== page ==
A Palestinian youth shows how to abseil into one of the tunnels on the Gaza side after Egyptian forces flooded smuggling tunnels beneath the border to the Gaza strip, in Rafah, southern Gaza Strip

MSN News

Baton Rouge’s Rich Want New Town to Keep Poor Pupils Out: Taxes

February 6, 2014 12:00 AM ET

By Margaret Newkirk

Saying they want local control, they’re trying to leave the 42,000-pupil public-education system. They envision their own district funded by property taxes from their higher-value homes, which would take money from schools in poorer parts of state-capital Baton Rouge, home of Louisiana State University. They even want their own city.

Similar efforts have surfaced in the past two years in Georgia, Alabama, Texas and Tennessee, some of them succeeding as the end of court-ordered desegregation removed legal barriers. The result may be a concentration of poverty and low achievement. A 2012 report by ACT, the Iowa-based testing organization, found only 10 percent of low-income students met college benchmarks in all subjects, less than half the average.

“It’s going to devastate us,” said Tania Nyman, 45, who has two elementary-age children in the Baton Rouge system. “They’re not only going to take the richer white kids out of the district, they are going to take their money out of it.”

U.S. educational funding varies by state, often relying heavily on local taxes. The South, once notorious for segregated schools, by 2011 had the nation’s second-narrowest funding disparity among districts, according to a study by the Federal Education Budget Project, a Washington-based research organization that is an offshoot of the nonpartisan New America Foundation.

Dropping Further

Louisiana, however, scored worst in the nation, according to the study. A December report by three LSU economics professors found that breaking up the East Baton Rouge Parish school system would depress total per-pupil spending to $8,870 from $9,635. It would rise to $11,686 in the breakaway district.

Eighty percent of the current district’s students are black, and 82 percent poor enough to qualify for free or reduced school meals. Nyman and other district boosters say a split would set a dire precedent.

“Every affluent community in the state will want to create their own little school system,” said Carnell Washington, president of the East Baton Rouge Federation of Teachers.“They are taking money away that would help the entire school system and the entire city.”

Opting Out

Backers of the split, whose website is called Local Schools for Local Children, say the district has been failing for at least a dozen years, with some schools performing so poorly that the state took them over. In the 2011-2012 school year, six of 10 students attended a school ranked failing or almost failing by the state and the drop-out rate was 20 percent, according to Baton Rouge Area Chamber, a business group.

“Baton Rouge is one of the best job markets around, and the middle class is moving out,” said Republican state Senator Mack “Bodi” White. “Those who stay have their kids in private schools.”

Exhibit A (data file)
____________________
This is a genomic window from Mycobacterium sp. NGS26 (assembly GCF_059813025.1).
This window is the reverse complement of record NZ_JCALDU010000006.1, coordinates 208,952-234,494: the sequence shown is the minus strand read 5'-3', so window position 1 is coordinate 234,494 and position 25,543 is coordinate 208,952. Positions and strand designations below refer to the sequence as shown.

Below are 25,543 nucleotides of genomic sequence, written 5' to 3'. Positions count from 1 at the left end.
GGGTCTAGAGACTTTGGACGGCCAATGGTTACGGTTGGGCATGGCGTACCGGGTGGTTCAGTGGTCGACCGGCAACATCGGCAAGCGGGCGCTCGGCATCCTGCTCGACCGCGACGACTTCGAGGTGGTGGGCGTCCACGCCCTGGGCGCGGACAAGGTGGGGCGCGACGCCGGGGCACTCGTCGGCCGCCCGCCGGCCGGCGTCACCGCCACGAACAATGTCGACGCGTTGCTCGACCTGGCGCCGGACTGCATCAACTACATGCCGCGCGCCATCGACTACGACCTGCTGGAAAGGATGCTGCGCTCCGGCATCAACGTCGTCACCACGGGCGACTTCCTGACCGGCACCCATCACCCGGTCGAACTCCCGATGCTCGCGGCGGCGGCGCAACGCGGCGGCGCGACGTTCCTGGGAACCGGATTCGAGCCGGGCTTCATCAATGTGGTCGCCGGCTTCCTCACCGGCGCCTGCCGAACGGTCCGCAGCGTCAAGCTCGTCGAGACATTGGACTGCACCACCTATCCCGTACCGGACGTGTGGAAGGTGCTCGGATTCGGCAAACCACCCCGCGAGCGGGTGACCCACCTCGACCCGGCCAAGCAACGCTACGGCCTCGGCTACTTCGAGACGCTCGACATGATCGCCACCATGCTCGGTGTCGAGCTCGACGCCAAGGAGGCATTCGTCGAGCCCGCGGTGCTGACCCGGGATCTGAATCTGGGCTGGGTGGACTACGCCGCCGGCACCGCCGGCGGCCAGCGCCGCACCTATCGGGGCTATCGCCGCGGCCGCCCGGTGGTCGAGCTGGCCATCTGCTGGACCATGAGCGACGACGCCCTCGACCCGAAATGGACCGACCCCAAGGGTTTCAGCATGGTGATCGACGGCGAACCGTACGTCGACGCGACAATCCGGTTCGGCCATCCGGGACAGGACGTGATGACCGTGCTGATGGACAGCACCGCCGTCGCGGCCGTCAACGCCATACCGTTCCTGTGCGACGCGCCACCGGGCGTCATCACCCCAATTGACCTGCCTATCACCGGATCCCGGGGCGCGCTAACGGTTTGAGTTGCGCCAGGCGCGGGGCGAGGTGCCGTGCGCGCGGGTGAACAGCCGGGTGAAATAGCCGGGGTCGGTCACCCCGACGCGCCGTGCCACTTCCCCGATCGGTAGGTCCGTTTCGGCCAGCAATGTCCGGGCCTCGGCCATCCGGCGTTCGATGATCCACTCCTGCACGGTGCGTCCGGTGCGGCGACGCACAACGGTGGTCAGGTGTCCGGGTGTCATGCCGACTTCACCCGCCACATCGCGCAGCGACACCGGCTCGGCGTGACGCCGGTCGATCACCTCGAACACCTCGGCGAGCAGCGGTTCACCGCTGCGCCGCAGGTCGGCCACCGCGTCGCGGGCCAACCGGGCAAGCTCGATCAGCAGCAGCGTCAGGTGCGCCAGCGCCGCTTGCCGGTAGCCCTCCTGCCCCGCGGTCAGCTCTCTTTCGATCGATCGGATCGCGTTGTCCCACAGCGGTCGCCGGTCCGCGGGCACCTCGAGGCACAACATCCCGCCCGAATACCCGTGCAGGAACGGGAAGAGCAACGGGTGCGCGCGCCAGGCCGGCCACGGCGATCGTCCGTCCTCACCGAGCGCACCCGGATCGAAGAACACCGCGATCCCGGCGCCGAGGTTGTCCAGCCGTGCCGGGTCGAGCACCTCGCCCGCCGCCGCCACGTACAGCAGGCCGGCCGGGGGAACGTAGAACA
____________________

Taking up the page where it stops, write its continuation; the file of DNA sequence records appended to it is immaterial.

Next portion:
About 30 percent of children within district lines were in private schools in 2009, according to Tulane University’s Cowen Institute for Public Education Initiatives.

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Published on Nov 17, 2012

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Many people think of hunger as an affliction that only affects underdeveloped countries or is typically the result of environmentally-induced famine. However, for one in ten Americans, hunger is an everyday reality.

Right now, over 50 million Americans — including nearly 17 million children — are struggling with hunger. We all know and are in contact with people affected by hunger, even though we might not be aware of it.

Poverty is forcing millions of Americans into a hunger crisis. Their hunger emergency is defined by food insecurity, which is the lack of access to sufficient, safe and nutritious food to meet their dietary needs for an active and healthy life.2 Families find themselves buying cheaper and less nutritious food, or cutting entire meals out of their diet, just to make ends meet. Increasing over time, this pattern leads to chronic malnutrition, affecting children and families in profoundly destructive ways.

Hunger plays a pivotal role in perpetuating the cycle of poverty in the U.S., weakening families and systemically impairing the country’s collective ability to reach its full potential. Hungry children are not able to play, engage, and learn like other children, and are therefore less likely to become productive adults. Compromised health can lead to both short- and long-term problems; children and the elderly are particularly vulnerable.

Both the commonplace demands of daily life and unexpected, dramatic events can easily push families below the poverty line. “Families are often forced to make the tradeoff between food and other expenses” explains Penn State University economic geographer Amy Glasmeier in her book, An Atlas of Poverty in America. “Healthcare is a particular problem. In poor, rural communities families often have no choice but to use the emergency room for routine health care. This is very expensive. Car repairs are another significant and unexpected expense. If the family car needs repair and it is the end of the month, when cash reserves are low, a family will have no choice but to reduce food intake to get the car back on the road in order to go to work.”4